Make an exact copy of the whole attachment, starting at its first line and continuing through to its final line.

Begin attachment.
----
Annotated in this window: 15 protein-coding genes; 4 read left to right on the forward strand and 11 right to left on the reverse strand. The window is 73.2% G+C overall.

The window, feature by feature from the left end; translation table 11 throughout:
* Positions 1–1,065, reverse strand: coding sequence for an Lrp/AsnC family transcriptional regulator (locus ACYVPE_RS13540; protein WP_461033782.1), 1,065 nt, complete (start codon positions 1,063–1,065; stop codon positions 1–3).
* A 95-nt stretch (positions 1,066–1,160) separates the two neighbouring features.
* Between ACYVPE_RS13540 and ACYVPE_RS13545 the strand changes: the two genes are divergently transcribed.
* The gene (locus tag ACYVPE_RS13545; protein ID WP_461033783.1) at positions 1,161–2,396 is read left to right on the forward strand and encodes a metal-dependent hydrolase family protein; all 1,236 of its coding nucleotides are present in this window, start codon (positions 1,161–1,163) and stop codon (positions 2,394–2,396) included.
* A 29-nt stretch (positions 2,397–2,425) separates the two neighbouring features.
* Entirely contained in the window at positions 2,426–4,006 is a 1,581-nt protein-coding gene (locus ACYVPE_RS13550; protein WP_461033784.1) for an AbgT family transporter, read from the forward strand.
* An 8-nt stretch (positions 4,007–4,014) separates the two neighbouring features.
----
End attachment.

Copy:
Annotated in this window: 15 protein-coding genes; 4 read left to right on the forward strand and 11 right to left on the reverse strand. The window is 73.2% G+C overall.

The window, feature by feature from the left end; translation table 11 throughout:
* Positions 1–1,065, reverse strand: coding sequence for an Lrp/AsnC family transcriptional regulator (locus ACYVPE_RS13540; protein WP_461033782.1), 1,065 nt, complete (start codon positions 1,063–1,065; stop codon positions 1–3).
* A 95-nt stretch (positions 1,066–1,160) separates the two neighbouring features.
* Between ACYVPE_RS13540 and ACYVPE_RS13545 the strand changes: the two genes are divergently transcribed.
* The gene (locus tag ACYVPE_RS13545; protein ID WP_461033783.1) at positions 1,161–2,396 is read left to right on the forward strand and encodes a metal-dependent hydrolase family protein; all 1,236 of its coding nucleotides are present in this window, start codon (positions 1,161–1,163) and stop codon (positions 2,394–2,396) included.
* A 29-nt stretch (positions 2,397–2,425) separates the two neighbouring features.
* Entirely contained in the window at positions 2,426–4,006 is a 1,581-nt protein-coding gene (locus ACYVPE_RS13550; protein WP_461033784.1) for an AbgT family transporter, read from the forward strand.
* An 8-nt stretch (positions 4,007–4,014) separates the two neighbouring features.